“So Zoë what do you want for Christmas?”
“A puppy,” my daughter responded mater-of-factly.
Clare glanced at me, a smile in her eyes. “Why don’t you ask Santa?” I suggested with a chuckle, setting down a piece of chocolate pie in front of my daughter.
Zoë picked up her fork. “I wanna ask you and Mommy for a puppy,” she told me. “I’m already asking Santa for a pony.”
I swallowed hard.
Later that night, after all the guests had gone, well almost anyway, I confronted my wife about my daughter’s Christmas requests. She just grinned at me and slid down under the comforter next to me. Clare found my hand under the bedding and pulled it out, holding my fingers tightly. “What are you smiling evilly about, Mrs. Hanson?” I asked her, narrowing my eyes suspiciously. “Do you know something I don’t know?”
Clare laughed, “no babe.” She sighed and brought my hand to her stomach. “I just want to inform you of something.”
“What’s that?” I questioned.
She turned her head towards me. “My back hurts.”
“Well then,” I said pulling one of my pillows I was leaning on out from behind my back, “lean forward.” She did what she was told and I put my pillow behind her lower back. “Better?” I asked leaning back against the remaining pillows. “Is that all you wanted to inform me of?”
“Not all of it,” she said, smiling sweetly. I could feel the movements of our babies through her stomach. “Tay, I know with the new babies we might have to cut back on some spending.”
“Oo financial issues,” I joked moving farther up in my sitting position to turn on the reading lights above our heads.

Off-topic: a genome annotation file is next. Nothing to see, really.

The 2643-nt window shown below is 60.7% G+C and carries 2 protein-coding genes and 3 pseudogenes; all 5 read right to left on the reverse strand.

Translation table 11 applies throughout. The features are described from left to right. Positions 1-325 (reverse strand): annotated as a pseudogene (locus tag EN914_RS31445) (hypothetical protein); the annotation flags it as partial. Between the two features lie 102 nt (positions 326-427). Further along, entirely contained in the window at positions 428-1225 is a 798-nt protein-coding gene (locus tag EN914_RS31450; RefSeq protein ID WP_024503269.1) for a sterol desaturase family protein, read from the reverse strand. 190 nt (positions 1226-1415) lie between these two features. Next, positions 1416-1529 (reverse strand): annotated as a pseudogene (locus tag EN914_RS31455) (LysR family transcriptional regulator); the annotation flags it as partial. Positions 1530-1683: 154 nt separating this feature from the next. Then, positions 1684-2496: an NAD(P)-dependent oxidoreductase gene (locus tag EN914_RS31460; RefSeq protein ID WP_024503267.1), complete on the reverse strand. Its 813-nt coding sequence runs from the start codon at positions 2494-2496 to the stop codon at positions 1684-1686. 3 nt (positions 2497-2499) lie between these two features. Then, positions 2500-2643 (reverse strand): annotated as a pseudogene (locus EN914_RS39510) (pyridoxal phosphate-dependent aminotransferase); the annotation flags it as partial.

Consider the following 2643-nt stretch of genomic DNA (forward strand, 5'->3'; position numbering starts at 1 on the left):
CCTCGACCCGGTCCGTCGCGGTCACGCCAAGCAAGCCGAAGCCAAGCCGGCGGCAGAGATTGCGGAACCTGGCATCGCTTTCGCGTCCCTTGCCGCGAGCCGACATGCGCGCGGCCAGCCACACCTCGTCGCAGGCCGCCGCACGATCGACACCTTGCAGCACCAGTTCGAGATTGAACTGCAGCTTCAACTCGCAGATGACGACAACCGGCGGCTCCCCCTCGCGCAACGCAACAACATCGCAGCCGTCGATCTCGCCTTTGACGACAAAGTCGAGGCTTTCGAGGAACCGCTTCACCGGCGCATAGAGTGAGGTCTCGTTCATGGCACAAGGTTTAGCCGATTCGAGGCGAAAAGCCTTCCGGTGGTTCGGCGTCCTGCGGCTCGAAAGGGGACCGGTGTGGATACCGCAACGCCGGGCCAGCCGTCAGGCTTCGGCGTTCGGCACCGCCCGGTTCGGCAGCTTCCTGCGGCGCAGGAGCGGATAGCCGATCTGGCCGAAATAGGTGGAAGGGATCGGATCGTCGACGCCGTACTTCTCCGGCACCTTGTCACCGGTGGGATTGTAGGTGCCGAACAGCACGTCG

“Tay, I’m serious.”
“So am I.”
“Listen, Taylor, the fact is that as your wife I own half of our bank account.”
“Of course you do-”
“And let me know if I’m overstepping my boundaries here,” she joked, “but I know you and money, Taylor, and I know how you don’t throw our money around. You never have and I know you never will. Even when you were a kid you never threw around money. You worked hard, put some in the bank and used the rest for your family and when I came around you used some on me. A lot on me actually.” She chuckled softly. “There is another thing I know Jordan, I know we are not poor nor are we middle class. Taylor, we can afford to support two more children and buy all four of them everything they want in the world and have money left over to spare. We never say the words Tay, but it’s true: we are rich.”
“I know that,” I muttered softly. “I could stop working now and still get four kids through college.”
“We could buy land and build a mansion if we wanted to,” Clare went on. “With pools with decorative tiling, and conservatories in the house, and maids, and chauffeurs, but the fact is that we don’t.” She leaned over and kissed my cheek, keeping her hand on my chin lightly. “We don’t, Taylor, because you and I both know that those things wouldn’t make us happy. I’ve heard the story about how the only time your family splurged was to buy a much needed house, with more than three bedrooms for seven kids and two parents.”
“Build,” I corrected, taking her hand off my chin. I patted her hand and smiled. “We built, not bought.”
“The fact is Tay that I think it would be a really good idea if we get the kids a pet.”
“Like a dog?” I asked.
“Yes, and if Santa can get a horse for Daddy to board-”
I shook my head. “I don’t know about that one,” I told her. “I don’t want to spoil the kid.”
“Spoil the kid?” Clare asked, her voice becoming sharp with shock. “Taylor, we all know that your least favorite word is ‘no’!”
I grinned at her shock. I could practically read her mind. “You want a horse, don’t you?” Clare looked at her stomach. “Admit it!” I pressured. “You want a pony!”
My wife slid down so she was now lying down on the bed. She covered her face with her hands and nodded. “I do, I really, really, really do!”
I burst out into hysterics. “OK!” I told her through my laughter. “OK!” I patted her stomach and leaned over on my side. I leaned down close to her lips, “I’ll buy you your horse, but you have to share you know.”